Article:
With the track record of Ridley Scott in mind (Alien, Blade Runner, Gladiator, Thelma and Louise, Black Hawk Down), any time the man makes a new movie I am automatically interested in it. He has a history of creativity and excellence in filmmaking and any new movie that he directs is worth giving a chance. It was with high expectations that I went into "Matchstick Men", a story of a con-artist.
Roy (Nicolas Cage) and Frank (Sam Rockwell) are partners in the art of conning people out of their money. As Roy explains in the film, he doesn't steal people's money, they give it to him. They are mainly working small phone scams for smaller payouts (though Roy seems to be well off considering the size of his house), but Frank is looking to get a big score, which Roy agrees to work. Simple enough, but Roy also has some serious issues. He is compulsive (he must turn the locks or open and close doors three times before actually opening the door all the way), somewhat manic, and he has trouble dealing with the outdoors. Neatness/cleanliness is another issue. Roy is a man with tics.
Into this imperfect, but somewhat structured life comes a big change: Roy's daughter Angela (Alison Lohman). When Roy accidentally knocks his supply of medication down the drain, Roy has to start searching for a psychologist who will prescribe some more on short notice. The doctor he does find also suggests that Roy gets in contact with his daughter, whom he has never met. Angela is a breath of fresh air into Roy's otherwise empty life, but it is also causing some conflict into the big con that Roy and Frank are working on.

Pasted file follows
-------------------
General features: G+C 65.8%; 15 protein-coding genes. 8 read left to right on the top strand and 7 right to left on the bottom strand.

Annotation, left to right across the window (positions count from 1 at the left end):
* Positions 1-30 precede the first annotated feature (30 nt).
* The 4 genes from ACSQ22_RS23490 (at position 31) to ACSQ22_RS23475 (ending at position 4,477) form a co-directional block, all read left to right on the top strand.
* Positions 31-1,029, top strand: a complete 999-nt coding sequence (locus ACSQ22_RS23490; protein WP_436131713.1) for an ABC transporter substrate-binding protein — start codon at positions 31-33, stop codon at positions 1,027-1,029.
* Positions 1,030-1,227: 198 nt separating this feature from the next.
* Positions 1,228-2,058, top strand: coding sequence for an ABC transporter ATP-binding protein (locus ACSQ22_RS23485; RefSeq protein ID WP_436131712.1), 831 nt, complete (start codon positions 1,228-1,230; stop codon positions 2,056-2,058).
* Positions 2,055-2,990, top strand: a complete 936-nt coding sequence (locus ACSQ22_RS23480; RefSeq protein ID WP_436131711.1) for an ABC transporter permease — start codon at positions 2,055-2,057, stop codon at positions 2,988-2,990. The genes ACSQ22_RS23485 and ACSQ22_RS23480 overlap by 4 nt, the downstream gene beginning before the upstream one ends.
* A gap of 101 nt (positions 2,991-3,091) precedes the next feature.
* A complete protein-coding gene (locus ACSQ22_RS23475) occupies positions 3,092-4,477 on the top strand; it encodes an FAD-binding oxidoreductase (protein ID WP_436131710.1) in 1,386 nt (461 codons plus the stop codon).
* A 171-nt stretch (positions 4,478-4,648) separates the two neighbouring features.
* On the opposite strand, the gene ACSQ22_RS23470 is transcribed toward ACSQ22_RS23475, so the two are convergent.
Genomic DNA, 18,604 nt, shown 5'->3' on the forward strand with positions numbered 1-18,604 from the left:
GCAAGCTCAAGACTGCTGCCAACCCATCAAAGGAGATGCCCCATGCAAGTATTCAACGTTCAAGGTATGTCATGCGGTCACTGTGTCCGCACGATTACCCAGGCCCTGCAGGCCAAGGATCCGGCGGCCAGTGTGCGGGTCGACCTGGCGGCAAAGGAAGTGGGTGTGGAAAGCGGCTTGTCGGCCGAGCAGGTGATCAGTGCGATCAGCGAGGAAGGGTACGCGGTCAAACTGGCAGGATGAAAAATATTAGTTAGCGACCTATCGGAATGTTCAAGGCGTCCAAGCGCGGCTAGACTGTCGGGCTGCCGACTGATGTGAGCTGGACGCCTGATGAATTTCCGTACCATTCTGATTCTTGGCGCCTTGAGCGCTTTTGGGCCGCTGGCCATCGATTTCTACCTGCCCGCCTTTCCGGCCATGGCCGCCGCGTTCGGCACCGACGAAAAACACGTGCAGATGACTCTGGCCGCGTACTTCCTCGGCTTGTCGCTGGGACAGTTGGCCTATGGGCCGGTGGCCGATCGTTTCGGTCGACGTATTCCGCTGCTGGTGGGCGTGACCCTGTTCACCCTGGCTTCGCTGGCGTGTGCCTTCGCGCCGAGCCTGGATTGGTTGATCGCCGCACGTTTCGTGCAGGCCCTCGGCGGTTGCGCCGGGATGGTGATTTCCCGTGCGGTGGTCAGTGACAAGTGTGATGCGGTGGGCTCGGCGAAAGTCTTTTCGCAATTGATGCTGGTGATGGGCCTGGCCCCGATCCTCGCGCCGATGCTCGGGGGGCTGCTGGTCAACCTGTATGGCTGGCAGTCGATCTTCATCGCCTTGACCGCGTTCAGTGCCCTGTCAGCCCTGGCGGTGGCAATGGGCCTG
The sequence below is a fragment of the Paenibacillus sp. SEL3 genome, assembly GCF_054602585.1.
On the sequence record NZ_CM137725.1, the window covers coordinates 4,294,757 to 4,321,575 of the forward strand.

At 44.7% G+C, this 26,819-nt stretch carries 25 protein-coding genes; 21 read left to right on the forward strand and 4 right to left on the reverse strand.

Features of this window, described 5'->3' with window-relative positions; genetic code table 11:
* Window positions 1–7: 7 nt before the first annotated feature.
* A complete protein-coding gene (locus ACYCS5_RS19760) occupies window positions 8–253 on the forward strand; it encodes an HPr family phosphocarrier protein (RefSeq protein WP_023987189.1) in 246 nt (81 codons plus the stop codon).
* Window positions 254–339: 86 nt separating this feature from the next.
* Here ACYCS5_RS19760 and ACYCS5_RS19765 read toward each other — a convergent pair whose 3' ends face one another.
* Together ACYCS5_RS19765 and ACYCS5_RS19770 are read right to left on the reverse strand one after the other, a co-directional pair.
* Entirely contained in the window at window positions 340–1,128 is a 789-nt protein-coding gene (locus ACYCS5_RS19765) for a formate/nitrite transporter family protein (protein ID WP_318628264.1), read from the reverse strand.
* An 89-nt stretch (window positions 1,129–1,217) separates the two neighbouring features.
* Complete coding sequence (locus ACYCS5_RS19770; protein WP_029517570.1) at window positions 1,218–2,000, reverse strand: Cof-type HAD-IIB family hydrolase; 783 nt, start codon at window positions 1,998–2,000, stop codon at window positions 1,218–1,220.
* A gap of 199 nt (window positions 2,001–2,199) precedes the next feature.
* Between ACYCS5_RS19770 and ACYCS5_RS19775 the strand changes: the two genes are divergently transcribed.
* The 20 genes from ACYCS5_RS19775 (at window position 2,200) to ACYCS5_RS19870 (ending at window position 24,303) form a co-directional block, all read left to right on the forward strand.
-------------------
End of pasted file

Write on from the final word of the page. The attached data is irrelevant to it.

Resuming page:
My expectations may have been too high, because I wasn't overly impressed with "Matchstick Men". For the first half to two thirds of the movie, I just could not engage with the characters. Part of the problem probably lies in the fact that I do not care for Nicolas Cage as an actor. It just seems like he is trying too hard to create a character through personality tics (with the notable exceptions of Leaving Las Vegas, and The Family Man). His characters are just not likeable, or interesting enough for me to engage with, but I understand that this is just a personal perception.
The shining star of the movie is Alison Lohman (also in White Oleander) who was nearly 10 years older than the age she was playing in the movie. She can act and look so young and vulnerable despite being in her mid 20's. The rest of the acting was well done (though I still don't care for Cage), but it didn't all come together like I would have expected. The idea of the "con" runs throughout the entire movie and there are several twists along the way, but this is a fairly lightweight movie up until about three quarters of the way through the movie when it completely changes in tone (and oddly enough becomes a better movie). I hoped for so much more from "Matchstick Men", but I didn't think it lived up to the promise of what it could have been with the talent involved.
The story of Matchstick Men has been told before, but here is retold with a new twist. The new twist circulates around the psychological disorder that Nicholas Cage presents through wonderful acting. In addition, the cinematography projects a visual abstraction of the psychological disorder of Nicholas Cage's character, which enhances the visual experience. Scott also displays clues and hints of what is to come through detailed mise-en-scene. In the end, Matchstick Men offers a good, but not unique cinematic experience.
I'll admit to it being clever, & not leaving me with that semi desperate... Read more